Credit Cards Blog

Finance Blogs » Credit Cards » Time to swap debit for credit?

Time to swap debit for credit?

By Janna Herron ·
Monday, October 10, 2011
Posted: 12 pm ET

So no one likes these new debit card fees that are in the offing. Does that mean it's time to put purchases on your credit card instead?

Before answering that question, let's back up to the beginning. Bank of America said last week it's going to charge a $5 fee every month you use your debit card starting next year. In the meantime, Wells Fargo and Chase already are testing out a $3 debit usage fee in certain areas.

Why the big change? In short, new regulations limit how much a bank can charge a retailer for accepting debit cards for purchases. Before, this was a cash cow for banks. Now? Not so much. And as the CEO of BofA reminded us on Thursday: Banks have a right to make a profit. So say hello to these new fees.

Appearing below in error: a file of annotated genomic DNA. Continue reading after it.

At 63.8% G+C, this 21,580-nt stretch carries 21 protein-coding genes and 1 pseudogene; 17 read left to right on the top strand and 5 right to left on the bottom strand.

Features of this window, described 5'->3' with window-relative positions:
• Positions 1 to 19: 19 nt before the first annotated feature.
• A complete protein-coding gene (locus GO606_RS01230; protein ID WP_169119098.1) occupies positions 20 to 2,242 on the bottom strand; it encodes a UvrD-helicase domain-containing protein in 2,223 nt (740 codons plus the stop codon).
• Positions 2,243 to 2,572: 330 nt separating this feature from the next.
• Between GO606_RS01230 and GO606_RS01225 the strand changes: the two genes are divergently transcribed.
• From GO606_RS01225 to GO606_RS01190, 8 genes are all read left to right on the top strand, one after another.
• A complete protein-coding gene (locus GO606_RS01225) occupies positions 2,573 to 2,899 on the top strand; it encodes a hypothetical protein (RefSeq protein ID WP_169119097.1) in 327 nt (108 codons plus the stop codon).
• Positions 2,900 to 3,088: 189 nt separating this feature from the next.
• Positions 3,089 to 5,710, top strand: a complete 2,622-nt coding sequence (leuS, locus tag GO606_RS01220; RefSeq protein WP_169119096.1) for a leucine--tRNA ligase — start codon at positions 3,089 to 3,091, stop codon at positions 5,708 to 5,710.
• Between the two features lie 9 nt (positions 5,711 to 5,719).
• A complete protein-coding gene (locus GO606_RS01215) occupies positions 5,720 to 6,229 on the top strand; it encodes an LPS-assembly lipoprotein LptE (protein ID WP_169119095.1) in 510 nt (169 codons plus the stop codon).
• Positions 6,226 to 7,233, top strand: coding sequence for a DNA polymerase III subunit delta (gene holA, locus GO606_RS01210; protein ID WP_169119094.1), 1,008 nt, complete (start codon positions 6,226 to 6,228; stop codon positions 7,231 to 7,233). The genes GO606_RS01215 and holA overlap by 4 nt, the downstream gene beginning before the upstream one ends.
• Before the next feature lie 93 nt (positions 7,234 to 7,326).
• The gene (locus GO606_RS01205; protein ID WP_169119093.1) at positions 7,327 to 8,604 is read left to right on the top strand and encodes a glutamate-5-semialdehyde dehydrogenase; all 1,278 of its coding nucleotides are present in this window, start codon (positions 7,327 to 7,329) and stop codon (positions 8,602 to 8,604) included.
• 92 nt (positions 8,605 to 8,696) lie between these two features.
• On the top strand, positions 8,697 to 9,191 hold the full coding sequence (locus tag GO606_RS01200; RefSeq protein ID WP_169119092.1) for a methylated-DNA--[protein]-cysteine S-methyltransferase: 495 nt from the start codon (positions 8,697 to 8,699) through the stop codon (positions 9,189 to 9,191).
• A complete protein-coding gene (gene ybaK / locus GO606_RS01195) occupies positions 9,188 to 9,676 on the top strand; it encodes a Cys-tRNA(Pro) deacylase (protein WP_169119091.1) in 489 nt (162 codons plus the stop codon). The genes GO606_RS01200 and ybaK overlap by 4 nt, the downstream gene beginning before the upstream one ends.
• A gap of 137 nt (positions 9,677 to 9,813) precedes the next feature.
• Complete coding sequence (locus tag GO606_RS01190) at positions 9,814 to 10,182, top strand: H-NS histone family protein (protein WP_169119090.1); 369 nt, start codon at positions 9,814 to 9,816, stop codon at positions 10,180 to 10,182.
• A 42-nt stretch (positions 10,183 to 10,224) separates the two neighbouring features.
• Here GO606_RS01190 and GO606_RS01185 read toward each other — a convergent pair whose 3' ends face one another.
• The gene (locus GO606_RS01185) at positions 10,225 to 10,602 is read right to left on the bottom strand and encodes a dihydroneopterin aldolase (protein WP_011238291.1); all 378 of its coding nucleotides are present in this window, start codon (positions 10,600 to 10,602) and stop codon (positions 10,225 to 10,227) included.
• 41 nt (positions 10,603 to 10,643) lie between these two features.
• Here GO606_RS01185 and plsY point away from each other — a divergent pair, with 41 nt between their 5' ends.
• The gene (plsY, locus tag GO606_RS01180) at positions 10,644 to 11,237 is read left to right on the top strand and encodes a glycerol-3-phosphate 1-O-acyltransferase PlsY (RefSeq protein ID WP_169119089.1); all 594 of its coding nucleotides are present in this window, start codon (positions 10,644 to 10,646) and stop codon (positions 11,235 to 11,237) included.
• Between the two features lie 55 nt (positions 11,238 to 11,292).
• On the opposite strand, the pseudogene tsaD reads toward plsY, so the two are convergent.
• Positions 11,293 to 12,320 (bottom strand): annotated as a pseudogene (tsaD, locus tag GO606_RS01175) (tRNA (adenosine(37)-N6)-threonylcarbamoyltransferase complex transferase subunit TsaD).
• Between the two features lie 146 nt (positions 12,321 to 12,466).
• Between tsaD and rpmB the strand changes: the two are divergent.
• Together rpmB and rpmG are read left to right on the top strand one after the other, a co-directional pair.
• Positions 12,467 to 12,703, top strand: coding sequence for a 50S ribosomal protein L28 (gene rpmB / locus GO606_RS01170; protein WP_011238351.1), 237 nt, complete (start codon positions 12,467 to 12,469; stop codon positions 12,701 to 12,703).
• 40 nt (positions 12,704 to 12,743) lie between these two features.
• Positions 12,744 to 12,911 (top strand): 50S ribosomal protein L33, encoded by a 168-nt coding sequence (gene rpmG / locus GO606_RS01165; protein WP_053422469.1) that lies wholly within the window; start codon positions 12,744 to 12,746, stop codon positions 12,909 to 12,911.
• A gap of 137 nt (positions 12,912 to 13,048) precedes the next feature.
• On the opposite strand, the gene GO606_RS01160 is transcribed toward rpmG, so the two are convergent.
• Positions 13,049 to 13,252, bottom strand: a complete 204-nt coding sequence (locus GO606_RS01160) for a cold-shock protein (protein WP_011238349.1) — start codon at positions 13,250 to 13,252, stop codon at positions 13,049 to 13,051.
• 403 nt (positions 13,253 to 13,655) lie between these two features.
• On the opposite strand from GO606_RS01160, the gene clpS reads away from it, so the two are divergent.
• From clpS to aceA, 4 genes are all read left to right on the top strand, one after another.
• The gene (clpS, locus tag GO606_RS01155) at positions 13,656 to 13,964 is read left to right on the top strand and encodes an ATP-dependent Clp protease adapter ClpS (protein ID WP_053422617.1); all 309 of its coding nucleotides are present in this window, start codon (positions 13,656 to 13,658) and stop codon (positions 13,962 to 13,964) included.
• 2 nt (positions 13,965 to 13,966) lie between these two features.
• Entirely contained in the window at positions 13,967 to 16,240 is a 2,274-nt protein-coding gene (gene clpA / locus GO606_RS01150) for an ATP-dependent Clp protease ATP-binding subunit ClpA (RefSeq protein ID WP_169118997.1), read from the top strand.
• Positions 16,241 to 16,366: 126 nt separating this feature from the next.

There also are whispers out there that banks are secretly hoping that by charging you a debit card fee, you'll pull out your credit card you have with them instead. (Because there are no restrictions on the fees banks can charge retailers for taking credit cards. And that means more money.)

The question is: Should you? If you use your debit card to stick within your means, it may be best to pay cash instead and only use your debit card when absolutely necessary. But if you can keep your spending under control, maybe dusting off the credit cards for everyday purchases isn't a bad idea.